It’s no secret that us Brits love a good festival. Come rain or shine, we strap on our wellies, slap on the glitter and head for the fields to drink tepid cider, listen to loud music and generally have a bloody good time. But there’s a darker side to our love of mud and camping and, no, I’m not talking about the portaloos or terrible personal hygiene. With the number of music festivals growing year-on-year, have you ever thought about how much waste is produced? When the party is over, thousands of tonnes of single-use plastic – including bottles, straws and tents – are left behind.
According to not-for-profit company A Greener Festival, waste generated at festivals is one of the sector’s most prominent environmental impacts with even the most well-meaning person dropping litter, especially when alcohol is consumed. Many festivals now implement some form of environmentally-aware waste management schemes and, in 2018, more than 60 independent British festivals pledged to rid their sites of single-use plastic by 2021. These statistics made me wonder what festival organisers are doing in the North.
Following work with the team at Greater Manchester Mayor Andy Burnham’s PlasticFreeGM campaign, festival volunteers at Envirolution Festival 2019, which returned to Manchester’s Platt Fields Park on May 25, worked to eliminate all single-use plastics on site on what was billed as the ‘first official plastic-free festival in Greater Manchester’. In the centre of the food section were several clearly labelled (and easy to use) recycling bins and plenty of signs were placed around the park reminding revellers to be mindful with their rubbish. Of course, this was a local festival and such restrictions would be far more difficult to implement on a larger scale, but it’s certainly a commendable achievement and I’m proud that it happened in the city I call home.
To my delight, the catering all appeared to be vegan (I’ve recently taken the leap to go plant-based), so there was none of the usual scouting vendors for meat and dairy-free options. After grabbing a jack fruit bao bun from the brilliant Wallace and Sons Catering (accompanied by a tray of chips, naturally), it started to rain, so I took refuge under a tree near the cake stall (for shelter-based purposes, of course) and sampled a mint chocolate cupcake. My friend attempted to stand in line for an ice-cream from Ginger’s Comfort Emporium (maker of a vegan ice-cream so good it’s nicknamed Chorlton Crack) but it proved to be a popular option and so he eschewed the gigantic queue.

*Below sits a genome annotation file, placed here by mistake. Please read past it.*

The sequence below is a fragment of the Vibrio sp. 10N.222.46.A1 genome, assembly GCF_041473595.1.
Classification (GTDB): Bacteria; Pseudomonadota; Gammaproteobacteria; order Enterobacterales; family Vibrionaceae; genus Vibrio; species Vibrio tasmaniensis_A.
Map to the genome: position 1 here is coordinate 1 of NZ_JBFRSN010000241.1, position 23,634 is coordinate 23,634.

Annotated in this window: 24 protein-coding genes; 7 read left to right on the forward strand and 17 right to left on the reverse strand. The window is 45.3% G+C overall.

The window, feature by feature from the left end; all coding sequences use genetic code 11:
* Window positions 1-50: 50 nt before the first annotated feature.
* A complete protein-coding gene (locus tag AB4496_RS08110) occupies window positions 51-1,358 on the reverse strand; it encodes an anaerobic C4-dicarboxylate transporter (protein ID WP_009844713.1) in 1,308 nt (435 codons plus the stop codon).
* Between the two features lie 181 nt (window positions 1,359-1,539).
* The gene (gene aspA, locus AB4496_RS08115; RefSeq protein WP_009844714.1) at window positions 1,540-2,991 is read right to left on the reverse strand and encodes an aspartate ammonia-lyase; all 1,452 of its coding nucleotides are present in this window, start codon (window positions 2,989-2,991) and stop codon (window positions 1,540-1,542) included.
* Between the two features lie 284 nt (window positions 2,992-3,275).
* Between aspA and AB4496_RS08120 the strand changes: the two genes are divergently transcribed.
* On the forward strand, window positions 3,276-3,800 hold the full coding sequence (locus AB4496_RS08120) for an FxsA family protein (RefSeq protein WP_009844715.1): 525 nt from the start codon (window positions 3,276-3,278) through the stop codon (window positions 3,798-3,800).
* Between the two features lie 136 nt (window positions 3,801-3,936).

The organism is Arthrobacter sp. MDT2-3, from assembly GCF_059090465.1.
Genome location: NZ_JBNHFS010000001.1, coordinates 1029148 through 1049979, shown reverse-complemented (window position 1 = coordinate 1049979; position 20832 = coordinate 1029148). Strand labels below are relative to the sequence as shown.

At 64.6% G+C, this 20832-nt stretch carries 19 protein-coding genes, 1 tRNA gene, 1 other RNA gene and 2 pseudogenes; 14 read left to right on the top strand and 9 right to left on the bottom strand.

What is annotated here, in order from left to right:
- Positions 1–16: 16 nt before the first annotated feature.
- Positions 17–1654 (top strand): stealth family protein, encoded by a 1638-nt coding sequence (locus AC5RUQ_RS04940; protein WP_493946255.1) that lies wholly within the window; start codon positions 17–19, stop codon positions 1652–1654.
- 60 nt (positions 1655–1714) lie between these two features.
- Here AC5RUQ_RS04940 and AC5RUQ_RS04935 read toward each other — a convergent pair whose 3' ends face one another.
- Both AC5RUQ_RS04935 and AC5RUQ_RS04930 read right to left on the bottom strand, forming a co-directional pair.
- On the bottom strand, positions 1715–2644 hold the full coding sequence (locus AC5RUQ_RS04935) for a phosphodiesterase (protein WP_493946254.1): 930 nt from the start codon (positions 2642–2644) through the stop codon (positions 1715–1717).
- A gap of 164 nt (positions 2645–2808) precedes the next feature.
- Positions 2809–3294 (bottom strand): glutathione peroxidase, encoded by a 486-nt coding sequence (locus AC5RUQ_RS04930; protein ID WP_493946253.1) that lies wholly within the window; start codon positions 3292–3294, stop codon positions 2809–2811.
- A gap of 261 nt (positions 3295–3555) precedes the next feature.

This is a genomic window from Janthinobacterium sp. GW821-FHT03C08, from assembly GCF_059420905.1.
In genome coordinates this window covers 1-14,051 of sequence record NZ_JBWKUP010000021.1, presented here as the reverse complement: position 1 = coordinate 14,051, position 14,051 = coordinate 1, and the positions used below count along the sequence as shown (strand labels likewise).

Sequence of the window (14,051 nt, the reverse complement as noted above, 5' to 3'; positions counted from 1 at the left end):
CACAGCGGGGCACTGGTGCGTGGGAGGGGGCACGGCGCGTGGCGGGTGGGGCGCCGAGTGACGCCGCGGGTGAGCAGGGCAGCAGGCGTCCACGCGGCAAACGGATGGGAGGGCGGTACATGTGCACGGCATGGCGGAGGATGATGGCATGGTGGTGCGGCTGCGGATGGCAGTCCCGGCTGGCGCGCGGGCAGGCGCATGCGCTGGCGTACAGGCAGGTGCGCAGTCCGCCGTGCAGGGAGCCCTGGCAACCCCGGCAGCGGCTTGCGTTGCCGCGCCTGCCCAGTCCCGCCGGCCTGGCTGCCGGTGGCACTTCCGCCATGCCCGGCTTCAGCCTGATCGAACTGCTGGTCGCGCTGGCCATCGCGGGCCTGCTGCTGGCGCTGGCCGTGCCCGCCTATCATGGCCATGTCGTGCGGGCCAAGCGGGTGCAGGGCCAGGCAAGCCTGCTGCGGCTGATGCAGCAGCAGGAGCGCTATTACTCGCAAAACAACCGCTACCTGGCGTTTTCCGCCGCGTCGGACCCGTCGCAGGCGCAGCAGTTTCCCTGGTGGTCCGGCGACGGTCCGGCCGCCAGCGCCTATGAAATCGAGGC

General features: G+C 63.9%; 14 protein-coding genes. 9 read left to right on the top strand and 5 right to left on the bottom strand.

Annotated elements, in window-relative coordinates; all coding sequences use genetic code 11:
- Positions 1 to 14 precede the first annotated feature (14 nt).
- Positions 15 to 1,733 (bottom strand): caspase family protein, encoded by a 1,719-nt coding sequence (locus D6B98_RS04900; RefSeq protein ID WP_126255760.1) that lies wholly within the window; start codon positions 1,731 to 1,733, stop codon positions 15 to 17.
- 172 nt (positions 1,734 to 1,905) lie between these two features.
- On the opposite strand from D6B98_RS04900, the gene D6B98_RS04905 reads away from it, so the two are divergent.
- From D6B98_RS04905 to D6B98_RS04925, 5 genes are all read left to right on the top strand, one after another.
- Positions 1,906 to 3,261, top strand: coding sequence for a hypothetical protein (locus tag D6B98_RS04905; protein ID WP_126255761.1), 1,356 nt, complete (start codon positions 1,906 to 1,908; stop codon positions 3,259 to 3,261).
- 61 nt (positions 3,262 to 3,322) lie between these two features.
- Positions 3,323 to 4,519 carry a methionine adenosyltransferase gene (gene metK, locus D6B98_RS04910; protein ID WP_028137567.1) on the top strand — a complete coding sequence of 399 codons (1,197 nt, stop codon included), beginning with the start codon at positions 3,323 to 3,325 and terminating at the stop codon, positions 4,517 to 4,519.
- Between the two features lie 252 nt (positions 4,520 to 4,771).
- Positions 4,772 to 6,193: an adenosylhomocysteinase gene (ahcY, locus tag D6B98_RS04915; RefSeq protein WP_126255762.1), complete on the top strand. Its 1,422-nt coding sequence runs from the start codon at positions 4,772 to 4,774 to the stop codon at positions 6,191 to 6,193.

In keeping with the theme of sustainability, there were plenty of speakers and local businesses. The event also attracted beauty giant Lush who were promoting their naked products after opening a packaging-free store in Manchester city centre earlier this year, as well as Oxfam and several smaller organisations all promoting ways to be more environmentally-conscious.
As I perused the Oxfam stall, doing my best to not purchase a canary yellow dress made from recycled clothing, I chatted to Envirolution’s marketing director Dan Gibbon-Walsh. “Envirolution has always existed as a platform for all of the positive things happening in Manchester. So we can showcase it to the people of our city and from further afield. With more interest now in what changes we can make to benefit the environment than ever before, Envirolution Festival is in a unique position to highlight so many of the great developments that are going on currently.
“The decision to make it a plastic-free festival was in response to the growing belief that we keep on producing more throwaway materials than needed, and we wanted to show that it is possible to run an event for several thousand people without needing to rely on single-use materials to make it work. It also allows all the great organisations here to show what alternatives are available, and how residents can introduce small, lasting changes into their lives.”
The vibe was family-friendly and there were a few activities aimed at kids which looked like great fun. There was also the Healing Garden with a selection of activities including yoga and gong baths. I’ve been desperate to try a gong bath since a pal raved about it helping her feel less anxious, but I was under the impression that my companion would rather spend the remainder of our time at the event in a festival bog than take part in one of these sessions.
The atmosphere was overwhelmingly positive. “There is a definite feeling that we are close to a tipping point in regard to Manchester’s reaction to climate change,” said Gibbon-Walsh. “And it is great to see so much positive energy as we shape the city and its surroundings to move towards the target of becoming a zero-carbon city by 2038. I think everything that happens at Envirolution is a great snapshot of this and reflects the general direction Manchester is heading towards.”
Despite the drizzle, there were families dotted about on picnic blankets, people milling about and the usual festival feels were in the air. What’s more, there wasn’t a single piece of litter in sight.
Main image: Envirolution Festival 2019, Danny Sargent.